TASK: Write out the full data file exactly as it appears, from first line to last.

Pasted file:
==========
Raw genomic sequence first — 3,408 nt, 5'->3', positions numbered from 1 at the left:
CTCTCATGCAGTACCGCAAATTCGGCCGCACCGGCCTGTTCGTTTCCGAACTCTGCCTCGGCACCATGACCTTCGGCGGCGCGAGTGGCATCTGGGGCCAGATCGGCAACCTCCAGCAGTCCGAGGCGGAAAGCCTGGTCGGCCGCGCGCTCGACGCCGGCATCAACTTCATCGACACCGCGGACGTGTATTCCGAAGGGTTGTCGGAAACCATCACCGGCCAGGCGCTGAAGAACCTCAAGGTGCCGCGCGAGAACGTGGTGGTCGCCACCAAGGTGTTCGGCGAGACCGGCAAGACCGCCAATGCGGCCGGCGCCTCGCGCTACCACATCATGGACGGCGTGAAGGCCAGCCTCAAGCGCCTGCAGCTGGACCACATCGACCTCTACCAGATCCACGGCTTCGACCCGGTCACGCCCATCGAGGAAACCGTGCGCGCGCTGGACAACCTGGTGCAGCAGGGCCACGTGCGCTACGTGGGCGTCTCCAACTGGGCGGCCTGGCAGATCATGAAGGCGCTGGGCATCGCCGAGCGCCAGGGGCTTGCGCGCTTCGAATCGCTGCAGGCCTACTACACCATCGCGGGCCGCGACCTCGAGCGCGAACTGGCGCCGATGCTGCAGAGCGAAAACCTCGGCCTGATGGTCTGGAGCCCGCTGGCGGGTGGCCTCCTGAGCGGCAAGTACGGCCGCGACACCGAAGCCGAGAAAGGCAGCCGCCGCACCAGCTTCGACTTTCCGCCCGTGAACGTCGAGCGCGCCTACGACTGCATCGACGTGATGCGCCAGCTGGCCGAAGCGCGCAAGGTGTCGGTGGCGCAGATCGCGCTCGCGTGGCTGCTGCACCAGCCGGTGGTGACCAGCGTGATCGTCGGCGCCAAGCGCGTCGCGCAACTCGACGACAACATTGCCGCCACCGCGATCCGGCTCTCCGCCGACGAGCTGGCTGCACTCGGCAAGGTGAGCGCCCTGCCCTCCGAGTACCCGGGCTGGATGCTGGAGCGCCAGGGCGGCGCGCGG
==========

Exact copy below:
Raw genomic sequence first — 3,408 nt, 5'->3', positions numbered from 1 at the left:
CTCTCATGCAGTACCGCAAATTCGGCCGCACCGGCCTGTTCGTTTCCGAACTCTGCCTCGGCACCATGACCTTCGGCGGCGCGAGTGGCATCTGGGGCCAGATCGGCAACCTCCAGCAGTCCGAGGCGGAAAGCCTGGTCGGCCGCGCGCTCGACGCCGGCATCAACTTCATCGACACCGCGGACGTGTATTCCGAAGGGTTGTCGGAAACCATCACCGGCCAGGCGCTGAAGAACCTCAAGGTGCCGCGCGAGAACGTGGTGGTCGCCACCAAGGTGTTCGGCGAGACCGGCAAGACCGCCAATGCGGCCGGCGCCTCGCGCTACCACATCATGGACGGCGTGAAGGCCAGCCTCAAGCGCCTGCAGCTGGACCACATCGACCTCTACCAGATCCACGGCTTCGACCCGGTCACGCCCATCGAGGAAACCGTGCGCGCGCTGGACAACCTGGTGCAGCAGGGCCACGTGCGCTACGTGGGCGTCTCCAACTGGGCGGCCTGGCAGATCATGAAGGCGCTGGGCATCGCCGAGCGCCAGGGGCTTGCGCGCTTCGAATCGCTGCAGGCCTACTACACCATCGCGGGCCGCGACCTCGAGCGCGAACTGGCGCCGATGCTGCAGAGCGAAAACCTCGGCCTGATGGTCTGGAGCCCGCTGGCGGGTGGCCTCCTGAGCGGCAAGTACGGCCGCGACACCGAAGCCGAGAAAGGCAGCCGCCGCACCAGCTTCGACTTTCCGCCCGTGAACGTCGAGCGCGCCTACGACTGCATCGACGTGATGCGCCAGCTGGCCGAAGCGCGCAAGGTGTCGGTGGCGCAGATCGCGCTCGCGTGGCTGCTGCACCAGCCGGTGGTGACCAGCGTGATCGTCGGCGCCAAGCGCGTCGCGCAACTCGACGACAACATTGCCGCCACCGCGATCCGGCTCTCCGCCGACGAGCTGGCTGCACTCGGCAAGGTGAGCGCCCTGCCCTCCGAGTACCCGGGCTGGATGCTGGAGCGCCAGGGCGGCGCGCGG